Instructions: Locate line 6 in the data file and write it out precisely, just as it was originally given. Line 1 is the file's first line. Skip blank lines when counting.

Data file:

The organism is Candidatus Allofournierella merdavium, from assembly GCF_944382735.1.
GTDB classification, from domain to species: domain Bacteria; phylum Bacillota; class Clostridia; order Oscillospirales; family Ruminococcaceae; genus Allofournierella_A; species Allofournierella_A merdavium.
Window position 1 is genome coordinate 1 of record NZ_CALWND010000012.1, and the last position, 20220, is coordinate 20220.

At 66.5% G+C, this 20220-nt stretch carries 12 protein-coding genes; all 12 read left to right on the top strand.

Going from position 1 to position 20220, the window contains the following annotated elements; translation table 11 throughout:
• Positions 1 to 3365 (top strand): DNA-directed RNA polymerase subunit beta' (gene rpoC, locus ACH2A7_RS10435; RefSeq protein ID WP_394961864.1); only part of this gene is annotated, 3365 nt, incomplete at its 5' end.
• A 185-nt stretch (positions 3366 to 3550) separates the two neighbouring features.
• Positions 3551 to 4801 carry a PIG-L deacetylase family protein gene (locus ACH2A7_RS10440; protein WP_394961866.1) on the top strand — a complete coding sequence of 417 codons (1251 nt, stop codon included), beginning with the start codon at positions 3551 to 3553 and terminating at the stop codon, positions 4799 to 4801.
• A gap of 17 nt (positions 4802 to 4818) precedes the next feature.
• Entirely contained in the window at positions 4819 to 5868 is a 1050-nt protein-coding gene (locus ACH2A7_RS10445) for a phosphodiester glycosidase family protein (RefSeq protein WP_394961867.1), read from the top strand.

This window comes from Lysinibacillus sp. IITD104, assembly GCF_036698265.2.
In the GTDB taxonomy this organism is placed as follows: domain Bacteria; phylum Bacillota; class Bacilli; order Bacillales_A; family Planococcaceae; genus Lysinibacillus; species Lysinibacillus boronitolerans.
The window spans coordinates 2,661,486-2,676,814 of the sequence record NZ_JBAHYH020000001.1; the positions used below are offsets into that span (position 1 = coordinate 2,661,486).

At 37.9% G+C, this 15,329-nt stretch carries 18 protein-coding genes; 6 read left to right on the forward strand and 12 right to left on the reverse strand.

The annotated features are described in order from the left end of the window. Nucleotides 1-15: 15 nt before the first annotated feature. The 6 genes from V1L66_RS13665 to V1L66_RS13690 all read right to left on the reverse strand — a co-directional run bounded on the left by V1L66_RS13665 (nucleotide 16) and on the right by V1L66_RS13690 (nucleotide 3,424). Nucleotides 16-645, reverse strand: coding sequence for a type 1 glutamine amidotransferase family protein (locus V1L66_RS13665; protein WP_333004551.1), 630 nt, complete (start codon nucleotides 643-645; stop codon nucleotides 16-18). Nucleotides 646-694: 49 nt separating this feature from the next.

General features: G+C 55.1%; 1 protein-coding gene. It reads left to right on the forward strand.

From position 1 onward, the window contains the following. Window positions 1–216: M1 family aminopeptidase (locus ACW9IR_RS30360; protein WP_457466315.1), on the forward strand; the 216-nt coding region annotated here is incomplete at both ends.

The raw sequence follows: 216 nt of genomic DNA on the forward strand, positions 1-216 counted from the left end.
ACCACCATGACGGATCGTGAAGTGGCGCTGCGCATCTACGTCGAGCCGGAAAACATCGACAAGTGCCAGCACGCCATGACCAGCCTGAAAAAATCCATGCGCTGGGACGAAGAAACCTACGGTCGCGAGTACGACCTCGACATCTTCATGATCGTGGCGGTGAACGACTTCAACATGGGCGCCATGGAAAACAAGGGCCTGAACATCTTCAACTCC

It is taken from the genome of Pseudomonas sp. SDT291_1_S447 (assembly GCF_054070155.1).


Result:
• Positions 1 to 3365 (top strand): DNA-directed RNA polymerase subunit beta' (gene rpoC, locus ACH2A7_RS10435; RefSeq protein ID WP_394961864.1); only part of this gene is annotated, 3365 nt, incomplete at its 5' end.